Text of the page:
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Matthew and Johanna LaFond loaded their five daughters into a vehicle Thursday and drove eight hours to Madison from their home near Fargo, North Dakota, all because of an 11-year-old girl who died more than a century ago.

The LaFonds were among the thousands who came Friday to view the remains of St. Maria Goretti, the youngest canonized saint in the Roman Catholic Church. Her skeleton, encased in wax, is traveling the country on its first-ever U.S. tour.

“There was never any doubt we’d be here,” Matthew LaFond said. “If a rock star comes to town, people go to see him or her. St. Maria Goretti is one of our superheroes.”

The saint’s glass-sided casket went on public view in the sanctuary of St. Maria Goretti Parish in Madison about 9 a.m. Friday and was scheduled to remain there for 22 hours, until 7 a.m. Saturday. About 1,400 people attended a special Mass just prior to the public viewing that was reserved for students of the parish school and their families.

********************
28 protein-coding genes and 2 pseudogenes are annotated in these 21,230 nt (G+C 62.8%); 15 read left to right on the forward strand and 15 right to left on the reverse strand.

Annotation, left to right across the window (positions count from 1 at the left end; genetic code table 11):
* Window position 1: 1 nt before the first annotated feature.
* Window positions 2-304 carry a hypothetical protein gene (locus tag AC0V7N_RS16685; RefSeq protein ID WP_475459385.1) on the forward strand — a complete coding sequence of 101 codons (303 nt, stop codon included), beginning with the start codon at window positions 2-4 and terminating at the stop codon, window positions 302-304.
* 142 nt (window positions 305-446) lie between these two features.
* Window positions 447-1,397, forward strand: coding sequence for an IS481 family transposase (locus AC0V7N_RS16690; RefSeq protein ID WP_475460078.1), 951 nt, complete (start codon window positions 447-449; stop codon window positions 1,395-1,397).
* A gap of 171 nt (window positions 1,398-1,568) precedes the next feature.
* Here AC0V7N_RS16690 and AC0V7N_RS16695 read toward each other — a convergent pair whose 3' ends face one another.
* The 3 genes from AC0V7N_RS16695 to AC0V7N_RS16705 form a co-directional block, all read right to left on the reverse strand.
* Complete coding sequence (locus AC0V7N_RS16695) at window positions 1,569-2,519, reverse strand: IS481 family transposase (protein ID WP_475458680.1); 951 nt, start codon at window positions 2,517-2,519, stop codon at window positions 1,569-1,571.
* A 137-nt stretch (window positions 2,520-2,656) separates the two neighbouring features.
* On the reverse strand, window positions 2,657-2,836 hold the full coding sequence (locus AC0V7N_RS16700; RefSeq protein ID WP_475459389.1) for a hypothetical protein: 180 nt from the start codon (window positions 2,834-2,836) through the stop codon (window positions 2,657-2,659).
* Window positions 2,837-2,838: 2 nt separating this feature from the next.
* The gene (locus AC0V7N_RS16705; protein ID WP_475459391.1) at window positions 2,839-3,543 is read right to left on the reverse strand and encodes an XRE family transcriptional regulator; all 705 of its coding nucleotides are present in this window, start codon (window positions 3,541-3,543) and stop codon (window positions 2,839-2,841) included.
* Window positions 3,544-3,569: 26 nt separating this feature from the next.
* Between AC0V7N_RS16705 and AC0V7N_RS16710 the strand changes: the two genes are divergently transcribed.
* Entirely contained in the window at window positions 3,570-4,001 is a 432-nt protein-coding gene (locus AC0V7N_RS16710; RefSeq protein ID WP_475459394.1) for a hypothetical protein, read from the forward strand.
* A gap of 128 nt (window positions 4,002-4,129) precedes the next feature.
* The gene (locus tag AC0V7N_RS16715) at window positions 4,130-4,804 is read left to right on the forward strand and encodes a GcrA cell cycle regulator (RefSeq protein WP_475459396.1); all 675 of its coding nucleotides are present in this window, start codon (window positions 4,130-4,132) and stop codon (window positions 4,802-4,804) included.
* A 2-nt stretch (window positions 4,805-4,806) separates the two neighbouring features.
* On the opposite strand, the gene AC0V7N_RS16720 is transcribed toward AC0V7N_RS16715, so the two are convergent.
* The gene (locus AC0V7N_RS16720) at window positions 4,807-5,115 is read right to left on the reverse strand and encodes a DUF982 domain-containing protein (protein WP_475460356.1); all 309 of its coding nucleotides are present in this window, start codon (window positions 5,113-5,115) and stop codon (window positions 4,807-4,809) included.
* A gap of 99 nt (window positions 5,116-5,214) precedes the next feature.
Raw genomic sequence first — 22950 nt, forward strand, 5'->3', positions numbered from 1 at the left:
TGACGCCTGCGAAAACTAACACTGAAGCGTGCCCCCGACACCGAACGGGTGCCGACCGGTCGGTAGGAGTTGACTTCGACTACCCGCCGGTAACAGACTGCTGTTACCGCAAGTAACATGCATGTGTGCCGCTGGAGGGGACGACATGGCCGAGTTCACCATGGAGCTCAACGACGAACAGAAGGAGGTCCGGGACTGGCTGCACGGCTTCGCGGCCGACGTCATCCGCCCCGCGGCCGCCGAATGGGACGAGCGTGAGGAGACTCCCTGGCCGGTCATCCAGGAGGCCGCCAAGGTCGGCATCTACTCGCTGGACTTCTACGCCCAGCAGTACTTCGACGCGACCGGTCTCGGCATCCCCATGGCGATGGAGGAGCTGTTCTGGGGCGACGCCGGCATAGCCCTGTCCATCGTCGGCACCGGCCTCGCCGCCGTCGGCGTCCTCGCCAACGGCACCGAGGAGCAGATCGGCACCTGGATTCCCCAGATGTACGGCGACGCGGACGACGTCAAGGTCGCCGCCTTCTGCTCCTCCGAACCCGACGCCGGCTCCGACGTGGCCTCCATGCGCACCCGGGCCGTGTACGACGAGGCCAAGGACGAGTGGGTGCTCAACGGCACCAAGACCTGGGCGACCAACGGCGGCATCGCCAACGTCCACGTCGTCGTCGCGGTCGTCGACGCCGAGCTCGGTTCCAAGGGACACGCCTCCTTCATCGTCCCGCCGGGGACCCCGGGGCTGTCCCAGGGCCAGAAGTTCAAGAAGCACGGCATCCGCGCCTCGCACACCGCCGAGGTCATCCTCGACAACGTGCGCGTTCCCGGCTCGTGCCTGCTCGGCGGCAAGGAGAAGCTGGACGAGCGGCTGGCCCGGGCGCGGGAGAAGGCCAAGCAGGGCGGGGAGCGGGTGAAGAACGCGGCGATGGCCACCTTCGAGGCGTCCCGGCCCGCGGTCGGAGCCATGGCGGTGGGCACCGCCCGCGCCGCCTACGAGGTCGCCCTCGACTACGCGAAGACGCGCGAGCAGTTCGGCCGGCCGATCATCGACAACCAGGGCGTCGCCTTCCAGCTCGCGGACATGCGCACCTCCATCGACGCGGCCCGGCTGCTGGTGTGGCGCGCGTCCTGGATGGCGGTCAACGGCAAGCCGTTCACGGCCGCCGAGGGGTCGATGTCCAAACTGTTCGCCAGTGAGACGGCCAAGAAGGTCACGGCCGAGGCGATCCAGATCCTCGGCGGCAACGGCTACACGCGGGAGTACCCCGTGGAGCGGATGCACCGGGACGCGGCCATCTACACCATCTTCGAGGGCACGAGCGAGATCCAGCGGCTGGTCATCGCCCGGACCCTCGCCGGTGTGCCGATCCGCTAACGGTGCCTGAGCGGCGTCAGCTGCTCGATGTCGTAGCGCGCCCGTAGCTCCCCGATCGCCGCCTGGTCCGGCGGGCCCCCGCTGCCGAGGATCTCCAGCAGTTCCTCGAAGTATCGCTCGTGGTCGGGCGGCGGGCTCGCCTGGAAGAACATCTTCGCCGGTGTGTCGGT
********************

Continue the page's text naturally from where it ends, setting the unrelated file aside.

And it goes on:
By 10 a.m., the neighborhood around the parish had filled with cars. Hundreds waited in a line that wrapped around the outside of the church.

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St. Maria Goretti

Visitors wait in a line Friday outside St. Maria Goretti Catholic Church in Madison to offer reverence to the remains of St. Maria Goretti, the youngest canonized saint in the Roman Catholic Church.

“I knew there would be a line, but I never expected it to be this long,” said Cleo Hall of Arlington, who brought her 4-year-old granddaughter, Samantha. “We’re spending time together, and that’s what’s important.”